Did you know that there is a Helianthus giganteus ‘Sheila’s Sunshine’ sunflower? What is your favorite flower? I didn't until I researched my business name which is a real shame because I do love sunflowers! I wish I could remember who called me Sheila Sunshine first, but I'm pretty sure it was a work nickname and then my friends liked it too, so pretty soon it was just who I was. When I started my own business for freelance illustration and graphic design, I knew that had to be my business name. I love many different kinds of flowers but lilacs, hydrangeas, and sunflowers are probably my top three.

You teach Magazine Design and other digital skills at Cecil College Summer Camp - what is your greatest challenge with working with 13-17 year olds? This is such a tough question because I think most people of any age group struggle to keep motivation when learning a new thing, especially artists. 13-17 year olds are no different, but because of their developmental stage, they additionally seek autonomy but can be afraid to try because exposing themselves through their work leaves them open to criticism. I think this combo has them generally more inclined to throw in the towel when the Adobe programs we use take practice and are not easy to master. The digital art and design classes I co-teach with Meredith Keating are kind of exceptional in that because it's a camp, our students are not required to master anything specifically by the end, so we can really tailor the class to their interests. This means that if a student gets frustrated with one thing, we can get them to tinker with something else and in a few minutes they usually decide whether the first thing is worth the energy to focus on, or if they like the second thing better. Meredith and I really try to keep the tone positive and encouraging because to us, what's most important is that they just keep creating. After that, it's just striking that balance between building their skills within their confidence level and the occasional hurdle to see if they rise to meet that challenge.

What is your favorite part about Dover Comic Con? (a wonderful free outdoor comic book convention on Saturday, August 19, Dover Public Library): I'm so glad you asked about this event, because it's another favorite local event of mine that I also look forward to annually! It has all the makings of a great community building event: it's free to attend, run by a local library, has amazing volunteers, and is geared towards all ages. Kerri Hollyday is one of the key coordinators I've had to interact with and she's so kind and helpful. I've met so many amazing people there, so that's probably my favorite part. I love having the chance to meet new people and catch up with old friends.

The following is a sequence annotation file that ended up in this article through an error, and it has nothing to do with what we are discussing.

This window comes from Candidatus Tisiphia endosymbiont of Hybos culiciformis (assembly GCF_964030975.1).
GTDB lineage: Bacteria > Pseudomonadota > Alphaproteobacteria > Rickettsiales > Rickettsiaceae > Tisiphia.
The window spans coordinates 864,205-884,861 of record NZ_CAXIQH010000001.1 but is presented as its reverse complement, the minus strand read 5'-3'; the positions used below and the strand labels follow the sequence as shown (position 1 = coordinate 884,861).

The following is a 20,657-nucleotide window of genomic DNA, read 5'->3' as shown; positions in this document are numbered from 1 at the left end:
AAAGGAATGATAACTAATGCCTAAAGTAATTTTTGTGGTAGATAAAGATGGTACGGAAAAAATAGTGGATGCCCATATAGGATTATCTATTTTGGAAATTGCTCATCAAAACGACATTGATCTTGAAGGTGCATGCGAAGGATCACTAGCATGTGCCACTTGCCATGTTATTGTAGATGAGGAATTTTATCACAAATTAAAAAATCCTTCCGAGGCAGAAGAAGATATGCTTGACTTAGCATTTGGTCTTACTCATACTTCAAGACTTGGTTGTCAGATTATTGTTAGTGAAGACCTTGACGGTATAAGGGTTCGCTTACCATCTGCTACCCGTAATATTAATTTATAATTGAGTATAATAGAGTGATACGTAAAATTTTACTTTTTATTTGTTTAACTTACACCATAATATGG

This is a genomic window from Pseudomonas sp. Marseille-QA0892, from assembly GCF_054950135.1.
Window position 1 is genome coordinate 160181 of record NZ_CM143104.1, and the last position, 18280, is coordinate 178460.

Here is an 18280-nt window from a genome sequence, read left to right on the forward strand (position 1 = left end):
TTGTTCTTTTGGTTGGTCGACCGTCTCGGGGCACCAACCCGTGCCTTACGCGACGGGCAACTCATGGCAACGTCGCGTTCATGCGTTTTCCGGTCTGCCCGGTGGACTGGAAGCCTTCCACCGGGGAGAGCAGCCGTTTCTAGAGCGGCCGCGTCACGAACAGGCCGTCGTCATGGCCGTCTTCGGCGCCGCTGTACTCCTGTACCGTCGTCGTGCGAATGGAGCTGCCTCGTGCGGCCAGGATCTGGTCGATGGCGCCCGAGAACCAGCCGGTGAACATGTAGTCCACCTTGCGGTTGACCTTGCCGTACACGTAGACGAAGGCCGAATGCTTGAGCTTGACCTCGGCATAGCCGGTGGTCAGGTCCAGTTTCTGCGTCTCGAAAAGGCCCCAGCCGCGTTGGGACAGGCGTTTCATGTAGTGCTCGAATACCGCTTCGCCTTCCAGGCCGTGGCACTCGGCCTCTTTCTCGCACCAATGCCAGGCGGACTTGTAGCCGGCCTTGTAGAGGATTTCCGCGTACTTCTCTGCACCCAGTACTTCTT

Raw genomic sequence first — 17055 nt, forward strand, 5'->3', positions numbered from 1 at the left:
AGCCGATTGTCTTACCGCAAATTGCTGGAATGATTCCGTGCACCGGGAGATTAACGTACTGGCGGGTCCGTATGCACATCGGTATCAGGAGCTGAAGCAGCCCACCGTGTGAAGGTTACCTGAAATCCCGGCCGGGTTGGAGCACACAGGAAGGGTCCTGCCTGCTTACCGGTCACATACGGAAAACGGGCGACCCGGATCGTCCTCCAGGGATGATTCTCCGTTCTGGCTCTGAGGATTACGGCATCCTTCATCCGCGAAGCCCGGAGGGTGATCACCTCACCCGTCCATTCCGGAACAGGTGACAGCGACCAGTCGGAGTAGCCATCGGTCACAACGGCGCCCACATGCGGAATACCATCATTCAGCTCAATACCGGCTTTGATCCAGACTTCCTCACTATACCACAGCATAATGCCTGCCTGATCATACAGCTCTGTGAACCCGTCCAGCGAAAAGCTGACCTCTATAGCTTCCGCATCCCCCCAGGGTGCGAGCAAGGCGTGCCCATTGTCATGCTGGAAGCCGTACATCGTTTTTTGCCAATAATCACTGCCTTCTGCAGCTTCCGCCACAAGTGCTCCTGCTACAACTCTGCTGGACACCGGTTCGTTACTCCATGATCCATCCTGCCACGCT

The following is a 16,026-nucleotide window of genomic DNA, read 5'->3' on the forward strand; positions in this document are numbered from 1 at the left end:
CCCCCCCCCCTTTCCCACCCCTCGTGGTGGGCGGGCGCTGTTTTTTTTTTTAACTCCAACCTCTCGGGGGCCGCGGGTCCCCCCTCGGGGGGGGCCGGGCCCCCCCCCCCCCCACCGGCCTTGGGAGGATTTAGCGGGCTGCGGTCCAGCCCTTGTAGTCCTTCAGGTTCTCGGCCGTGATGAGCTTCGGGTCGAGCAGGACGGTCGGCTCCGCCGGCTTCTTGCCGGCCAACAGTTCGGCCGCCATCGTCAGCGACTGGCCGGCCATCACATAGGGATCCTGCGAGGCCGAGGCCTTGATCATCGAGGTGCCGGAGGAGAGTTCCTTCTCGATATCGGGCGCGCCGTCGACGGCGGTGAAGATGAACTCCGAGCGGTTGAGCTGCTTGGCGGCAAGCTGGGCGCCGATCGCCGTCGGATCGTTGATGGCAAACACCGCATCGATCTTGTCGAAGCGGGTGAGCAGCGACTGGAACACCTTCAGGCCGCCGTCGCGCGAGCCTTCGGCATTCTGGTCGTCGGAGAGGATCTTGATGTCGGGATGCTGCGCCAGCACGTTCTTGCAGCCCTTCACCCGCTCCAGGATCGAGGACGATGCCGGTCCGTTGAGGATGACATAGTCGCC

List 5 things that have been inspiring to you lately…

1. My Hero Academia - an awesome anime about a boy that has no superpowers of his own, but works hard and tries his best. His determination fires me up!

2. Lo-fi hip hop because it feels like summer and I could draw or paint with it on in the background for hours.

3. The #meetheartist and #whatsinmybag hastags because it's almost like a peek into someone's diary. I love seeing how people describe themselves and what they carry with them all the time.

4. The Art of Loish, a book by the artist Lois van Baarle, who I've followed on deviantART since I was about 16.

5. Hiking. I've been going weekly and it's acted as a great reset button for me. The colors and smells are relaxing and frequently come to mind later when I'm working.

Please describe the project you plan to make for Delaware Fun-A-Day 2017: I'm not really sure yet! I'm leaning towards doing something graphic as I've done colored pencil work the last two years. It would be cool to do something 3D again, but I'm concerned about time. I've had ideas for a cut paper piece floating around for a year or two now as well.

Where can people check out more of your work?

My main website: www.sheilamcginnis.com

Etsy: https://www.etsy.com/shop/SheilaSunshine

Square Store: https://squareup.com/store/sheila-sunshine

DeviantART: http://sheilasunshine.deviantart.com/

Facebook: https://www.facebook.com/sheilasunshineillustrator/

Instagram: https://www.instagram.com/sunshine.kind/

Definitely check out the facebook page if you want to see the various conventions and shows I'll be at!

Do you have anything additional for us? I'll have a piece in the Newark Arts Alliance's An Abstract Approach show which will have an opening reception on Friday July 14, and I'll be co-teaching Webcomic Design and Development at Cecil College with Meredith Keating of Grunge Muffin Designs July 24-30!